There seems to be a lot written lately about access to Web 2.0 tools as an attractive thing in a workplace, and potentially something that would cause Generation Y employees to go to a particular work place. Kim, another GoC blogger, wrote on this topic on her blog Serving Canadians. I’d like to respond to her post, specifically this section:
I did not choose my job / place of work because of the personal or professional social networking sites I can or cannot access. Moreover, when I look for job opportunities I am not attracted to whether or not they are tweet and blog friendly. I look at the substantive content of the work. I ask about the work atmosphere. I look at the pay. I stay in / am attracted to my current job because it is challenging, engaging, interesting, I have good management, creative license, and fantastic peers and networks.
As a fellow Gen-Yer, I would tend to agree. I chose my place of work for similar reasons, and really, when we look at other generations, the reasoning isn’t all that different. But is there a link to be made to Web 2.0 tools? I think there is on two levels:
Web 2.0 Tools as a Symptom of a Trusting Workplace
Try to think of a workplace that encourages creativity, allows employees to take risks, and improve themselves, encouraging them to build skill sets that allow them to contribute to their workplace in greater way.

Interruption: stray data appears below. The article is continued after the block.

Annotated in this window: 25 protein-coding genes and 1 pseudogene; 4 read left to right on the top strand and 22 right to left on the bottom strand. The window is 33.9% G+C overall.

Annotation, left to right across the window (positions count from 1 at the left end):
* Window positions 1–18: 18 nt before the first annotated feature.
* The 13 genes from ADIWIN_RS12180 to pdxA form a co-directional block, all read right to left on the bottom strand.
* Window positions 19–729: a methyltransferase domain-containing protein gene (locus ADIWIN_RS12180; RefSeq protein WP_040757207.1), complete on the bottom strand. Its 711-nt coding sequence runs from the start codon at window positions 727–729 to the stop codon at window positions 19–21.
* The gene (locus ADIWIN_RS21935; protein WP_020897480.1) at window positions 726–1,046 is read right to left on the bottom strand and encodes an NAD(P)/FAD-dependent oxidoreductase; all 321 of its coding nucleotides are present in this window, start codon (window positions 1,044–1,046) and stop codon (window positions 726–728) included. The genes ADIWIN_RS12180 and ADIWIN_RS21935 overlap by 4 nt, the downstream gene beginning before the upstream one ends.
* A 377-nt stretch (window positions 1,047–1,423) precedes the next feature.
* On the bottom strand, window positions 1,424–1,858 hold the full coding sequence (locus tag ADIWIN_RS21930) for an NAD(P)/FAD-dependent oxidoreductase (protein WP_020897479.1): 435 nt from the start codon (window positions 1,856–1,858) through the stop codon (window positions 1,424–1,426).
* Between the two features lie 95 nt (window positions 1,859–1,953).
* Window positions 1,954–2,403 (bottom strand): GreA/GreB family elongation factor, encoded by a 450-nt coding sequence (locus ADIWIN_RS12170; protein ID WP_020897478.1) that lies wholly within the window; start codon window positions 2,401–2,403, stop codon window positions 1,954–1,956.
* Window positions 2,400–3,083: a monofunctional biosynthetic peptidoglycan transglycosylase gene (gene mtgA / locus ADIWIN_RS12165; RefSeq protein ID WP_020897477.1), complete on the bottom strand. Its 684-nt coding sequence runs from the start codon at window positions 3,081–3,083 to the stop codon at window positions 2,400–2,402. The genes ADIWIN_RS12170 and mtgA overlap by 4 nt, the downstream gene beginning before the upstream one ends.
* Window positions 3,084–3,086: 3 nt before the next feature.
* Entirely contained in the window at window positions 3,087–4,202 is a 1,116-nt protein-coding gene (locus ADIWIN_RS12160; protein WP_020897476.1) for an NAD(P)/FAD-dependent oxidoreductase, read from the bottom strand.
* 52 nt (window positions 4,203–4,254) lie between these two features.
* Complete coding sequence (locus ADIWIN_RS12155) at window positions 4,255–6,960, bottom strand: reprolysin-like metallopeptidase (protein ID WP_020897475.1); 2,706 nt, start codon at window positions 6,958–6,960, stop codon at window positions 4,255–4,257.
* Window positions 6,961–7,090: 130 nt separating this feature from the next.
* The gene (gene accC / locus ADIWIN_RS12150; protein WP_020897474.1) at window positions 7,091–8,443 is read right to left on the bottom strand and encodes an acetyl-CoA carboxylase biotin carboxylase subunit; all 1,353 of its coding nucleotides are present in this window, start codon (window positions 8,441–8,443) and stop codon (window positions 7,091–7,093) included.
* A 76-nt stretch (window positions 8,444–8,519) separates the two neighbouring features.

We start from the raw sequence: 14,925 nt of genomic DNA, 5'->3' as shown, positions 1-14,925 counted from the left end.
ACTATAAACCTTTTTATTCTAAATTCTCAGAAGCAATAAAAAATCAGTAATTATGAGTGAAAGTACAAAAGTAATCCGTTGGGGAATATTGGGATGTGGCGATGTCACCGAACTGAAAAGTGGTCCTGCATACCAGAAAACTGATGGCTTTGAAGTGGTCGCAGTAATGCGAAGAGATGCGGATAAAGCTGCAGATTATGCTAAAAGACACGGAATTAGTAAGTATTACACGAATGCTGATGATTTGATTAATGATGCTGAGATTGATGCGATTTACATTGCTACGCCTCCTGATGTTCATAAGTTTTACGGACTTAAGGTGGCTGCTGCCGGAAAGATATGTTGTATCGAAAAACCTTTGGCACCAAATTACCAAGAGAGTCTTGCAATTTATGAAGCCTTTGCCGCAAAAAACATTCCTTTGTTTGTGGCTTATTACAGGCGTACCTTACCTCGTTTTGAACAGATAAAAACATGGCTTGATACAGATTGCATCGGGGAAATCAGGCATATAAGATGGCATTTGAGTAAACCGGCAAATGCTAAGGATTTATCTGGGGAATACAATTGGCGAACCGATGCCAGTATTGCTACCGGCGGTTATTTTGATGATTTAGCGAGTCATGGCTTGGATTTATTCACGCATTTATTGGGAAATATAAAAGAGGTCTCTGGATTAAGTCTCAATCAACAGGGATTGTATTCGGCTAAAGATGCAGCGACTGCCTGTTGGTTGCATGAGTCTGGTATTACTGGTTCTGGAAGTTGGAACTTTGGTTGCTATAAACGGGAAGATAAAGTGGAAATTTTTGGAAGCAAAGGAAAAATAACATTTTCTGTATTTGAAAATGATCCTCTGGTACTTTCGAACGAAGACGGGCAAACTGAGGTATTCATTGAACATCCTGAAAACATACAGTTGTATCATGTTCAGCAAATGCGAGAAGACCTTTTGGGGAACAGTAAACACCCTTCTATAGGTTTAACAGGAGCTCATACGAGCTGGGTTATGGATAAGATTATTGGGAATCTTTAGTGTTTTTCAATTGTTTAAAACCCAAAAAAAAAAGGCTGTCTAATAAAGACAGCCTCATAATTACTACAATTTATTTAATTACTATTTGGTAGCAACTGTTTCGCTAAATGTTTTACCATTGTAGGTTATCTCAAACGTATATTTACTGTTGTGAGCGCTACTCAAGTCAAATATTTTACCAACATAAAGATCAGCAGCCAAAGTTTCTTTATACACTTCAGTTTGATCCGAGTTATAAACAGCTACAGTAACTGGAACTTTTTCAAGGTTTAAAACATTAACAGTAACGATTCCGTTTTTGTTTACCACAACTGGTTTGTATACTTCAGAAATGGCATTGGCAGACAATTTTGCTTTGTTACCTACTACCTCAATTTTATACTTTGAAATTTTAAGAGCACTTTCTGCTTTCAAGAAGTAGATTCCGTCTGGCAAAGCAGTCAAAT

Now imagine a place that does that, but blocks access to all Web 2.0 tools.
I’m not convinced a place that that exists.
Access to Web 2.0 tools is a symptom of a healthy workplace that meets the other criteria that Kim mentioned as things she find attractive in a job posting. Those tools enhance the workplace, expand networks, and allow us to explore and utilize our current licence. Extending this, we could also see how access to these tools demonstrates an inherent level of trust that the department has of its employees. Sounds like a place I’d like to work in!
Web 2.0 Tools as a Symbol of the Public Service
In the context of the Public Service of Canada, providing access to these tools sends a message not only to public servants, but also to the public at large – that public servants are listening and engaged in their work, and don’t simply exist the Ottawa-bubble. By disallowing access to these tools, the message that is sent is that Public Servants ought not to be engaging, or even following, what is happening.
As we move towards an era of open government, it becomes increasingly important to give public servants access to not only the tools, but also to guidelines on acceptable use. From there, we need trust – trust that the public will react well, that public servants will act responsibly. So are Web 2.0 tools necessary? No, not entirely. I suppose it is conceptually possibly for a workplace to exist today that is creative, trusting, and dedicated to developing its employees to serve Canadians.
But I can’t think of one.